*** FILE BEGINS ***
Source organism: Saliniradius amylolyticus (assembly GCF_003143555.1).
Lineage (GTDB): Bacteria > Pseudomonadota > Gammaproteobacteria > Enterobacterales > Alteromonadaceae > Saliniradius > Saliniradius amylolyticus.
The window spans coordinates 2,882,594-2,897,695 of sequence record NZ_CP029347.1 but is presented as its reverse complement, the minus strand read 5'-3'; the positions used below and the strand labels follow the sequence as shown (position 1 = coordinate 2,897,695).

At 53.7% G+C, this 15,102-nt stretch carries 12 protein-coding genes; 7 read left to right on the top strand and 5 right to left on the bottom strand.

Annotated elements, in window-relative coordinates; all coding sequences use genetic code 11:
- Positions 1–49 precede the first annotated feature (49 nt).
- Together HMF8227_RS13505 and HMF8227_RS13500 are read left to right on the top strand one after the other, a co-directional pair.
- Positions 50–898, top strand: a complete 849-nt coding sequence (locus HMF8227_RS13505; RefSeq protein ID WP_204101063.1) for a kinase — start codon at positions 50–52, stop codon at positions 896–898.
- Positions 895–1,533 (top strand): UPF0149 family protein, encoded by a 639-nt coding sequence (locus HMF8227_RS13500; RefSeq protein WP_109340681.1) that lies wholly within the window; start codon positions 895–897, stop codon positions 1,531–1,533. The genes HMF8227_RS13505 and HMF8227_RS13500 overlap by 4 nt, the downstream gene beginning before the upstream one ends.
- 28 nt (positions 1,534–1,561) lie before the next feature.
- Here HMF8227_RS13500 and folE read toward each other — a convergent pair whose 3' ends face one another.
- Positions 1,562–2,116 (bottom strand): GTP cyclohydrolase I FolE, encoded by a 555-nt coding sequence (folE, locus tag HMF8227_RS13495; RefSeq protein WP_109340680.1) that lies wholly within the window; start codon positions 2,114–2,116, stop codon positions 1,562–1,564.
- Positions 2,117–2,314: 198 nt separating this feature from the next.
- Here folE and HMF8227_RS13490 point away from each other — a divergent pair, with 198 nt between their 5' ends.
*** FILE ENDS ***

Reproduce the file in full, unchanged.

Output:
Source organism: Saliniradius amylolyticus (assembly GCF_003143555.1).
Lineage (GTDB): Bacteria > Pseudomonadota > Gammaproteobacteria > Enterobacterales > Alteromonadaceae > Saliniradius > Saliniradius amylolyticus.
The window spans coordinates 2,882,594-2,897,695 of sequence record NZ_CP029347.1 but is presented as its reverse complement, the minus strand read 5'-3'; the positions used below and the strand labels follow the sequence as shown (position 1 = coordinate 2,897,695).

At 53.7% G+C, this 15,102-nt stretch carries 12 protein-coding genes; 7 read left to right on the top strand and 5 right to left on the bottom strand.

Annotated elements, in window-relative coordinates; all coding sequences use genetic code 11:
- Positions 1–49 precede the first annotated feature (49 nt).
- Together HMF8227_RS13505 and HMF8227_RS13500 are read left to right on the top strand one after the other, a co-directional pair.
- Positions 50–898, top strand: a complete 849-nt coding sequence (locus HMF8227_RS13505; RefSeq protein ID WP_204101063.1) for a kinase — start codon at positions 50–52, stop codon at positions 896–898.
- Positions 895–1,533 (top strand): UPF0149 family protein, encoded by a 639-nt coding sequence (locus HMF8227_RS13500; RefSeq protein WP_109340681.1) that lies wholly within the window; start codon positions 895–897, stop codon positions 1,531–1,533. The genes HMF8227_RS13505 and HMF8227_RS13500 overlap by 4 nt, the downstream gene beginning before the upstream one ends.
- 28 nt (positions 1,534–1,561) lie before the next feature.
- Here HMF8227_RS13500 and folE read toward each other — a convergent pair whose 3' ends face one another.
- Positions 1,562–2,116 (bottom strand): GTP cyclohydrolase I FolE, encoded by a 555-nt coding sequence (folE, locus tag HMF8227_RS13495; RefSeq protein WP_109340680.1) that lies wholly within the window; start codon positions 2,114–2,116, stop codon positions 1,562–1,564.
- Positions 2,117–2,314: 198 nt separating this feature from the next.
- Here folE and HMF8227_RS13490 point away from each other — a divergent pair, with 198 nt between their 5' ends.